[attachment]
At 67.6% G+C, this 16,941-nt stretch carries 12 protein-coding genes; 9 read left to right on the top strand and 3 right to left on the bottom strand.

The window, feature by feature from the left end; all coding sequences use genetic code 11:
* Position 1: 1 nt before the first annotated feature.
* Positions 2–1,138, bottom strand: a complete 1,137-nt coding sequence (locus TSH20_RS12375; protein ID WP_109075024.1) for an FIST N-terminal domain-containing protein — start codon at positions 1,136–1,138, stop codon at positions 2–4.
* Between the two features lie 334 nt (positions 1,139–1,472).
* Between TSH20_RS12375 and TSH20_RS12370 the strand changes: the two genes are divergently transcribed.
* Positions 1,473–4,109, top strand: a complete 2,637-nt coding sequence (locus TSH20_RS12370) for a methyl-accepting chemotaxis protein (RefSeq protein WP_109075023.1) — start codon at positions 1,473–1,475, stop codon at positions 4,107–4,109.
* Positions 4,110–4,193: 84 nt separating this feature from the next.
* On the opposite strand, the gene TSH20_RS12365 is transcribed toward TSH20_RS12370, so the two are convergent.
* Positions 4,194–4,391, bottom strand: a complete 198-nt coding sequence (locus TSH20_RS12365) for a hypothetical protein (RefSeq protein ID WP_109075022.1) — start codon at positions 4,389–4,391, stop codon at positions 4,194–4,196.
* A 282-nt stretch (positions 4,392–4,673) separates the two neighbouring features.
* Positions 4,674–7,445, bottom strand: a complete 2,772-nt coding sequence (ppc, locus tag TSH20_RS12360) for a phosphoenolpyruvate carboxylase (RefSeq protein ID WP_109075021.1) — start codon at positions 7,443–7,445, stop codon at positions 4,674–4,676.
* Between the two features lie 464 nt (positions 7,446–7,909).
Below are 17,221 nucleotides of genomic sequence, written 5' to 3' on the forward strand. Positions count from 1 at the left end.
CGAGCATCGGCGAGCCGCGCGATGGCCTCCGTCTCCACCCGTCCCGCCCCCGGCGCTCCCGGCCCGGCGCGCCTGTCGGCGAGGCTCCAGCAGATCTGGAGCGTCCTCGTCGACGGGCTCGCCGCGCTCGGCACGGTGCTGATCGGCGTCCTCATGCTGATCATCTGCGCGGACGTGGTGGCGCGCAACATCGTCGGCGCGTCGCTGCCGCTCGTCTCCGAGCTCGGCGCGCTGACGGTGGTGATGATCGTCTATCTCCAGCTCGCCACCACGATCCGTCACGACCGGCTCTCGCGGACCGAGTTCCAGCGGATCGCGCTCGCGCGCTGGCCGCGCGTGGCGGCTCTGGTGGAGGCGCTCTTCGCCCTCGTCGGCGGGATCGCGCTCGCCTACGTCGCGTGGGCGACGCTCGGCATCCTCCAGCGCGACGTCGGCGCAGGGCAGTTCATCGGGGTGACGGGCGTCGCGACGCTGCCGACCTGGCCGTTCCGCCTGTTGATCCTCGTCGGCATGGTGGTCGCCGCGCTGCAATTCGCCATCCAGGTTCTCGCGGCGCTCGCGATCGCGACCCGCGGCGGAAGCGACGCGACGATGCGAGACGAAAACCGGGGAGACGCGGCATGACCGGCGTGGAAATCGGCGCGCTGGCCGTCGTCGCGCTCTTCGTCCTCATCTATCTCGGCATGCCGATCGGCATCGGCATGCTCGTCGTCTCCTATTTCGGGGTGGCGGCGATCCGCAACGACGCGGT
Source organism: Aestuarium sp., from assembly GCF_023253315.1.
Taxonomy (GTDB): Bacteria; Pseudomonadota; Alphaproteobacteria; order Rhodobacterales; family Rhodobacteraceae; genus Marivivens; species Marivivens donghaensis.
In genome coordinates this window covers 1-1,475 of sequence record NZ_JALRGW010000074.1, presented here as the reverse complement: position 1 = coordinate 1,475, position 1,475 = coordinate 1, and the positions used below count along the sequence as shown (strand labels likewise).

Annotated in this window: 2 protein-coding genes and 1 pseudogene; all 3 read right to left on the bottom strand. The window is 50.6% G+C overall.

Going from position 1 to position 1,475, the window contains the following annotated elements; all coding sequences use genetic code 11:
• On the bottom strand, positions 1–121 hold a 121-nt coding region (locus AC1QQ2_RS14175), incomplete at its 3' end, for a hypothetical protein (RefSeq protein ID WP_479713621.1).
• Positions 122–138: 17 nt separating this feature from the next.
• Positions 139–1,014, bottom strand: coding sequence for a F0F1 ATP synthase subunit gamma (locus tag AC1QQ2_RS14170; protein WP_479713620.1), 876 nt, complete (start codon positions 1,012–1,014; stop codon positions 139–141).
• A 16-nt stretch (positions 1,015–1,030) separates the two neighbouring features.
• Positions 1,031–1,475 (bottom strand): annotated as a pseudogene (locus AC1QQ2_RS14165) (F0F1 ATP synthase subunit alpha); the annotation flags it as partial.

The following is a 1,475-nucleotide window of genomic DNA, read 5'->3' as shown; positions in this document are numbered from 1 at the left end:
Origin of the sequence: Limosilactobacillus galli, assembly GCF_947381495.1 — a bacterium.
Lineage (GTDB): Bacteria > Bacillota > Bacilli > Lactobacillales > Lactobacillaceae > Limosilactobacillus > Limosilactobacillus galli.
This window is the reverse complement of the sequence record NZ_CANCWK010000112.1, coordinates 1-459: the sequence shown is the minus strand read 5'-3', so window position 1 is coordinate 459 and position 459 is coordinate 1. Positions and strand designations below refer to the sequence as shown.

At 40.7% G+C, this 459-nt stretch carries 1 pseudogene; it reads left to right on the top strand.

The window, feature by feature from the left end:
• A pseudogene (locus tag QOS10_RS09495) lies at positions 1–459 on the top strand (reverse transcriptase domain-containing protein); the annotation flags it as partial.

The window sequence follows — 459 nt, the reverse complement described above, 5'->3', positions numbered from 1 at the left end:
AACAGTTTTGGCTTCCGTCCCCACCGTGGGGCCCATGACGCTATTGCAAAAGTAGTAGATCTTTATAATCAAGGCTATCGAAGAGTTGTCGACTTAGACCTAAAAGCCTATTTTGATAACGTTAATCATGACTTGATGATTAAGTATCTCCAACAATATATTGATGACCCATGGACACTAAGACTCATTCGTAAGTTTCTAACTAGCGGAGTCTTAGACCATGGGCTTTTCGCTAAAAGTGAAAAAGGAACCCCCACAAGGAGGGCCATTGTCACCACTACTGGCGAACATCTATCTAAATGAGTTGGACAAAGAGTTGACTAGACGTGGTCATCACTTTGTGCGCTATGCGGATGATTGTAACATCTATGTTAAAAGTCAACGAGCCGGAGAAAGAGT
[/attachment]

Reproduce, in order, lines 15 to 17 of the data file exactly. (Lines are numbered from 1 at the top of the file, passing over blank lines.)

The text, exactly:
CGAGCATCGGCGAGCCGCGCGATGGCCTCCGTCTCCACCCGTCCCGCCCCCGGCGCTCCCGGCCCGGCGCGCCTGTCGGCGAGGCTCCAGCAGATCTGGAGCGTCCTCGTCGACGGGCTCGCCGCGCTCGGCACGGTGCTGATCGGCGTCCTCATGCTGATCATCTGCGCGGACGTGGTGGCGCGCAACATCGTCGGCGCGTCGCTGCCGCTCGTCTCCGAGCTCGGCGCGCTGACGGTGGTGATGATCGTCTATCTCCAGCTCGCCACCACGATCCGTCACGACCGGCTCTCGCGGACCGAGTTCCAGCGGATCGCGCTCGCGCGCTGGCCGCGCGTGGCGGCTCTGGTGGAGGCGCTCTTCGCCCTCGTCGGCGGGATCGCGCTCGCCTACGTCGCGTGGGCGACGCTCGGCATCCTCCAGCGCGACGTCGGCGCAGGGCAGTTCATCGGGGTGACGGGCGTCGCGACGCTGCCGACCTGGCCGTTCCGCCTGTTGATCCTCGTCGGCATGGTGGTCGCCGCGCTGCAATTCGCCATCCAGGTTCTCGCGGCGCTCGCGATCGCGACCCGCGGCGGAAGCGACGCGACGATGCGAGACGAAAACCGGGGAGACGCGGCATGACCGGCGTGGAAATCGGCGCGCTGGCCGTCGTCGCGCTCTTCGTCCTCATCTATCTCGGCATGCCGATCGGCATCGGCATGCTCGTCGTCTCCTATTTCGGGGTGGCGGCGATCCGCAACGACGCGGT
Source organism: Aestuarium sp., from assembly GCF_023253315.1.
Taxonomy (GTDB): Bacteria; Pseudomonadota; Alphaproteobacteria; order Rhodobacterales; family Rhodobacteraceae; genus Marivivens; species Marivivens donghaensis.